That night we had one hell of a luau. We fried the fuck out of that big pulpo that almost got us killed along with everything else. All the families and crew were there, Ukuleles playing, dancing and drinking. I was the roast and toast of the party getting laughed at, but I didn’t care. It was good. You have to take your beatings to earn your stripes. I overheard one of the boys saying Bruno showed up while we were out there. “Bruno” was their nickname for the massive tiger shark that patrolled the reef we were diving as this little haole was swimming with the bloody bag full of fish! They gave me a nice nickname that night as well, all the boyz were calling me Shreddah, they said for how I shredded the waves. Wow what a compliment! Then one of the boys said also for all the beatings and shreddings you took! Now that was funny. Old friends, 40yrs later still bust that ol’ nickname and I get surprised and embarrassed but deep down I love it.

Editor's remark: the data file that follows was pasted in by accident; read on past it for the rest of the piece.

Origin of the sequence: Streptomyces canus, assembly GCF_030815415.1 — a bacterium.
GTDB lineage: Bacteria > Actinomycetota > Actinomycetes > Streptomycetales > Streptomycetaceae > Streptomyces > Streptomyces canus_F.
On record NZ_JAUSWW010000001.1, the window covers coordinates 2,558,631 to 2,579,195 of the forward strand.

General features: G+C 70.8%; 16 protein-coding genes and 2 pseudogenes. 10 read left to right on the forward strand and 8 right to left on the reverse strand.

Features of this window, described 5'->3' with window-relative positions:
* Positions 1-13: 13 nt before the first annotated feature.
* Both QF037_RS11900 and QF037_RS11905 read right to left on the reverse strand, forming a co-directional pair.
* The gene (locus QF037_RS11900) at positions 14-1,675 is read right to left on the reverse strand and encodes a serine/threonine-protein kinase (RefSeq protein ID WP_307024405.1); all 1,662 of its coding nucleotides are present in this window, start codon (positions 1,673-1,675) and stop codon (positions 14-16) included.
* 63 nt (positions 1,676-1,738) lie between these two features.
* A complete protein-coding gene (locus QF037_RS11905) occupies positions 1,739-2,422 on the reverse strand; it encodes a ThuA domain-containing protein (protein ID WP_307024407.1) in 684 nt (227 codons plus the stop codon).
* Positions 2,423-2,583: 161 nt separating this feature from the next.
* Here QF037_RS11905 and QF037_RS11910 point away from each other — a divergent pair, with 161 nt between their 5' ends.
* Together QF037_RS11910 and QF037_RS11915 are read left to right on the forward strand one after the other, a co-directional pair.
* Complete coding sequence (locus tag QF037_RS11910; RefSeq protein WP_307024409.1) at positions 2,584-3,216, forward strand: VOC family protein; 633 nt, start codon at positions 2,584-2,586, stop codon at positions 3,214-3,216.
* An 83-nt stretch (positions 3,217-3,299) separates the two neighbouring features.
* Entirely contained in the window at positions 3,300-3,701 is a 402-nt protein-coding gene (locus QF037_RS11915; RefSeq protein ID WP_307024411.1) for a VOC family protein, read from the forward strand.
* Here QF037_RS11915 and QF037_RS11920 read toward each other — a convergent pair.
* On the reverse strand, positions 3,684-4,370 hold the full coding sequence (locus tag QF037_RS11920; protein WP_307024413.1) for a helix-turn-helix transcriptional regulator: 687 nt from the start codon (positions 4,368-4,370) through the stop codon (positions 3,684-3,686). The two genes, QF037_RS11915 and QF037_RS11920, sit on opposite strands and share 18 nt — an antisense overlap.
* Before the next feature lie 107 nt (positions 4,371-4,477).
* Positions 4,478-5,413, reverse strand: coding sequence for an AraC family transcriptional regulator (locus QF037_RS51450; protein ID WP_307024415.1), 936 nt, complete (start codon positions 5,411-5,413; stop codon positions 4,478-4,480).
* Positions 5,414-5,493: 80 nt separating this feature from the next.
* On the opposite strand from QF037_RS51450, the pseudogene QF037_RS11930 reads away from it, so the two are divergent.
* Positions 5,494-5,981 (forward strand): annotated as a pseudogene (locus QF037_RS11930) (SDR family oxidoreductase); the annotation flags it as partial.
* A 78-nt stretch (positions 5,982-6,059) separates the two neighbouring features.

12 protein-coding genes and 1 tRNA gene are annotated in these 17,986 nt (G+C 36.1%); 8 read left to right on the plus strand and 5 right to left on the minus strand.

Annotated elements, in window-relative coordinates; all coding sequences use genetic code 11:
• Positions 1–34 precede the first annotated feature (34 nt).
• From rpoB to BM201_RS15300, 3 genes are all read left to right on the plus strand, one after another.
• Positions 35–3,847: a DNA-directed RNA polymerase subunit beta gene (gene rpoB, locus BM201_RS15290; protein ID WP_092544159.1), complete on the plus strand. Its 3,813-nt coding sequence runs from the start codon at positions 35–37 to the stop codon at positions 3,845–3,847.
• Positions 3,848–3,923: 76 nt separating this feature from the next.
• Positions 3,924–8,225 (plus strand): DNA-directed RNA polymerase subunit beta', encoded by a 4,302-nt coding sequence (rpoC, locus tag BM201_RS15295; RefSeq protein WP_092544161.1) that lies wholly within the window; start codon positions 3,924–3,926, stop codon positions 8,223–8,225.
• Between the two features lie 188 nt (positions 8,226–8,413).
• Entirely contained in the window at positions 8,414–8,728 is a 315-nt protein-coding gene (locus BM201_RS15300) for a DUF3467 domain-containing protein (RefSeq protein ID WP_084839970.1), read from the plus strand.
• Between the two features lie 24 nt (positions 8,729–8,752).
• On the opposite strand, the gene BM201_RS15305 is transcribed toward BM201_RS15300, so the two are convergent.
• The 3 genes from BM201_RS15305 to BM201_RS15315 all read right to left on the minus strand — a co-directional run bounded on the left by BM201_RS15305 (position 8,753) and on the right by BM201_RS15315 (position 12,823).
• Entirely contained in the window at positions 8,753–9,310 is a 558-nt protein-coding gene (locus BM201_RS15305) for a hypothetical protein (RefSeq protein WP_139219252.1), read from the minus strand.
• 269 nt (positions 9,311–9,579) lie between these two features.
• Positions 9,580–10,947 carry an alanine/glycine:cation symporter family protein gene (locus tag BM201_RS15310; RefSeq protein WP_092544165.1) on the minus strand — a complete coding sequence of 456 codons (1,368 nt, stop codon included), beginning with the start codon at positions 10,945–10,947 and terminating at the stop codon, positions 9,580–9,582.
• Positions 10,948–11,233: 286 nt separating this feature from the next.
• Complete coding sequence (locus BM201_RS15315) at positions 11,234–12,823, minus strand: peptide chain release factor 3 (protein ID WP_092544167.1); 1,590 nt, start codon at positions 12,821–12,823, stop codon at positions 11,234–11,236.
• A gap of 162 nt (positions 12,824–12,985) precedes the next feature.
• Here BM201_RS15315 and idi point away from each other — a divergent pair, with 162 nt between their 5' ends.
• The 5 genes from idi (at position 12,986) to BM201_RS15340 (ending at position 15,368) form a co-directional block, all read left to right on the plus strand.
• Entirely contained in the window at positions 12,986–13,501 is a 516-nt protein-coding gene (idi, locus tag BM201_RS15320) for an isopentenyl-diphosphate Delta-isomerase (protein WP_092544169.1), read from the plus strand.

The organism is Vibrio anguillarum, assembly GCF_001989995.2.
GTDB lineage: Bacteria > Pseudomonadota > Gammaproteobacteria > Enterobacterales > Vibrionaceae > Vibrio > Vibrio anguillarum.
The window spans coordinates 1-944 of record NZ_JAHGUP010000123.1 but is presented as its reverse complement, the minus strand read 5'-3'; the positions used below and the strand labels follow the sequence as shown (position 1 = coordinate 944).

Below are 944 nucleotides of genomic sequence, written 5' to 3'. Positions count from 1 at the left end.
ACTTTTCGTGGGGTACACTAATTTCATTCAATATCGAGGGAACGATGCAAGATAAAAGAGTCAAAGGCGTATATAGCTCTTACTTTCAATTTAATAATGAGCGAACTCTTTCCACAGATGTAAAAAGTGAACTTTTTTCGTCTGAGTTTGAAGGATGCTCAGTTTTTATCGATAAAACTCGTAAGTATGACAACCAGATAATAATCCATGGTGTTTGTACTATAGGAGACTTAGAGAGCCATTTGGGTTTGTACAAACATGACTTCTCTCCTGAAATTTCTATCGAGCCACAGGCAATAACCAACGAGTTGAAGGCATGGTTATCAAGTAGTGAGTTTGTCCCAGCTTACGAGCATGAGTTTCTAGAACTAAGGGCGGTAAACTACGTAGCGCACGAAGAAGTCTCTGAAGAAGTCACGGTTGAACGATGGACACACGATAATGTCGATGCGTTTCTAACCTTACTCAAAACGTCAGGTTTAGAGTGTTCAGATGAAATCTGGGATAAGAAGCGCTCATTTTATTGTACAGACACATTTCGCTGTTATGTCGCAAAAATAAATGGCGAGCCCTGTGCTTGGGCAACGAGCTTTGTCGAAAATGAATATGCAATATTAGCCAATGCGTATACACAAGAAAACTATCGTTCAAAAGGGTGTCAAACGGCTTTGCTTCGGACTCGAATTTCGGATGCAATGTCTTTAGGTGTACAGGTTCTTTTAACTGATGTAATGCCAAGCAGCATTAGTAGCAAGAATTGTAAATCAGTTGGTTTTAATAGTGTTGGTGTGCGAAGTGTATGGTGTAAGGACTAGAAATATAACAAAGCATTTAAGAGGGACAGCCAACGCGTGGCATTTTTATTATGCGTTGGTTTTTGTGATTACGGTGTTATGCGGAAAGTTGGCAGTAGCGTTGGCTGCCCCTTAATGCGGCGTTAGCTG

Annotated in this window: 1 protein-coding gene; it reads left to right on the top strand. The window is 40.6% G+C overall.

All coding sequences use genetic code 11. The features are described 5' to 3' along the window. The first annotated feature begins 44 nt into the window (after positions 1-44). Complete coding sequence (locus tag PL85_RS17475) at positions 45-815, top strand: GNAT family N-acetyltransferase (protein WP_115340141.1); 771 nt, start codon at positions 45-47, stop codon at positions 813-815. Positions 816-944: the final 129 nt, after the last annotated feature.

I got shit, but also got props and love for my surfing and heart. Biggest honor for a little haole ever! I made sure I did my thing as an artist and did cartoons of everyone for memories and to show my appreciation of my time with them. I now had a new family across the sea that I would always go back to visit, and they would come to the mainland and visit me. Thank you Pops and my Hawaiian brothers forever, for giving me the memories of a lifetime to forge my own path.